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Vaginal Microbiota Transfers Boost C-Section Infants' Gut Microbiome Maturation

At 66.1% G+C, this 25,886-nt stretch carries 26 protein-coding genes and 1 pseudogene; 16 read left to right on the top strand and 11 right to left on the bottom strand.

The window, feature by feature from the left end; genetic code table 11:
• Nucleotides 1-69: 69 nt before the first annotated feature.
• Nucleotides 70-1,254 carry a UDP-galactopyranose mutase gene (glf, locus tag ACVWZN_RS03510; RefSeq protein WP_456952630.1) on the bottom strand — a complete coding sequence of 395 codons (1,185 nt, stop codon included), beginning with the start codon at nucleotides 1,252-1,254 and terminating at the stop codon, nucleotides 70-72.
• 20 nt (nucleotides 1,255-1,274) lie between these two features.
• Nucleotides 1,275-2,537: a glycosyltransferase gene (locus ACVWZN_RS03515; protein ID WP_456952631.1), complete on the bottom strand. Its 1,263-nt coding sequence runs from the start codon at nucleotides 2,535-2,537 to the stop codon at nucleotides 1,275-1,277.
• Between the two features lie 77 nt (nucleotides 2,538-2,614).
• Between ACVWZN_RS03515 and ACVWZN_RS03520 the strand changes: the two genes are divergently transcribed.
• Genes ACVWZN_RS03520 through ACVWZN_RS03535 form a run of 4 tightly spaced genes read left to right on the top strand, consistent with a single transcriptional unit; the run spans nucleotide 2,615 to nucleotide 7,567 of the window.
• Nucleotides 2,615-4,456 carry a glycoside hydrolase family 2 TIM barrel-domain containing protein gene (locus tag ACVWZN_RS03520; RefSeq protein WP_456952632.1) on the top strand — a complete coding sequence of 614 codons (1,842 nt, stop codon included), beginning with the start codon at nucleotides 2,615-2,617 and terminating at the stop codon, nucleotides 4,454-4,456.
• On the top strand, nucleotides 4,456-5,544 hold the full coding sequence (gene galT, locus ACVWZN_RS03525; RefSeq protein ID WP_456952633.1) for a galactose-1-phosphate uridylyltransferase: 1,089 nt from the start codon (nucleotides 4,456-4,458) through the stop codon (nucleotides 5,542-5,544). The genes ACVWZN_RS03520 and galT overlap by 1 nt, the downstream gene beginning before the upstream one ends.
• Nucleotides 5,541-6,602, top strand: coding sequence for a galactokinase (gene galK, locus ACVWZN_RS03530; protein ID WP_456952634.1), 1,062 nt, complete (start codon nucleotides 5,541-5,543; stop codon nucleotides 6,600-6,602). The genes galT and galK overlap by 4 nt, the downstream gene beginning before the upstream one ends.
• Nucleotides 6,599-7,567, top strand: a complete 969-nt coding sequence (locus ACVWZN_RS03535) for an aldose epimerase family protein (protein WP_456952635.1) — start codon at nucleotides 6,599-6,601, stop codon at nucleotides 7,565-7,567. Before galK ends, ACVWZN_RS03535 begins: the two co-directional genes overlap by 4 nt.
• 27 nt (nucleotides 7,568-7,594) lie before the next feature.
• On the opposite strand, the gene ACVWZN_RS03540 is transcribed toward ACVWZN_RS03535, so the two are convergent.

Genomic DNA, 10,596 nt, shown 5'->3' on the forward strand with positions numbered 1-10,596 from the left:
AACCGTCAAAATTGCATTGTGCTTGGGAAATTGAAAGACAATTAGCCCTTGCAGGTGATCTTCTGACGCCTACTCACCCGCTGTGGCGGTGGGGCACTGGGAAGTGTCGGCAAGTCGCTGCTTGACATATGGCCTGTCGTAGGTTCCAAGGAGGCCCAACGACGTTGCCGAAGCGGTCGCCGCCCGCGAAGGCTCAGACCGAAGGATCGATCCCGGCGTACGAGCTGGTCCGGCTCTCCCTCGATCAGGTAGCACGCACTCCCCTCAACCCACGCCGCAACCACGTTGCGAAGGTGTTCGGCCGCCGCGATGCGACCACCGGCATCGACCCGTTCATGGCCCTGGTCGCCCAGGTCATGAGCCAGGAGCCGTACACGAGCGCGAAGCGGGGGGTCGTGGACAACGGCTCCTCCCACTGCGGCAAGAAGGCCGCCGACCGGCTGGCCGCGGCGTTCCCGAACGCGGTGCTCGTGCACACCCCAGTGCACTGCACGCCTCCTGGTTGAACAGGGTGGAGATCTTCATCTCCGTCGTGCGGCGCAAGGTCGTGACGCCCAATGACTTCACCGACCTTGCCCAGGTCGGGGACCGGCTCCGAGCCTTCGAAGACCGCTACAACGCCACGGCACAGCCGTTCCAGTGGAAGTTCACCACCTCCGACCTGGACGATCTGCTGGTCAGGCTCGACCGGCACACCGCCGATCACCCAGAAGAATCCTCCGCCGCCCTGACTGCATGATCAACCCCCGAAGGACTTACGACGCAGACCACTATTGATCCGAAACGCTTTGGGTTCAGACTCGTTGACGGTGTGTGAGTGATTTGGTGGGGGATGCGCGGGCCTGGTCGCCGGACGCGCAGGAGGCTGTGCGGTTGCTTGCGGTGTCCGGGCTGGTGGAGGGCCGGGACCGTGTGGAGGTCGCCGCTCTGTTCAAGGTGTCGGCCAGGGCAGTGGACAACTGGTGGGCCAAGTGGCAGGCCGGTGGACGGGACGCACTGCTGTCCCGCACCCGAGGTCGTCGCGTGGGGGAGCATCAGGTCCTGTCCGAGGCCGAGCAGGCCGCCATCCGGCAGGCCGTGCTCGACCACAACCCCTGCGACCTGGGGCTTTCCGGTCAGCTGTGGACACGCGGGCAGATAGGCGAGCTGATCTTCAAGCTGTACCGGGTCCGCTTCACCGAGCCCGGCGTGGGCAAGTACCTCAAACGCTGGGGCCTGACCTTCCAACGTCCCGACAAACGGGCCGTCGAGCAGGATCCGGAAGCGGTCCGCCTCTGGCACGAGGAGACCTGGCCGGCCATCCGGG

Vaginal microbiota transfers to newborns delivered via Cesarean section speed gut microbiome maturation and may influence infants' early development, a new study has found. Previous studies have found that babies born by C-section tend to have different gut microbiomes than their vaginally delivered peers and are more likely to have adverse health outcomes, which has led to practices like vaginal microbiota transfers (VMTs). In a blinded study appearing in Cell Host & Microbe, a team led by researchers from Southern Medical University in Guangzhou, China, evaluated the efficacy of VMTs by randomly assigning 68 babies born by C-section either to undergo VMT by through a gauze imbued with vaginal fluid or a saline gauze. They found no differences in adverse events between the two treatment groups but note that the gut microbiomes of infants who underwent VMT matured more quickly. VMT-treated infants also scored higher on a measure of neurodevelopment, as compared to those who received saline. In a statement, senior author Yan He says that he and his colleagues plant to conduct longer and larger studies. "We want to know if vaginal microbiota seeding has the potential to reduce the risk of neurodevelopmental disorders in children, such as ADHD, ASD, and intellectual disabilities," he says.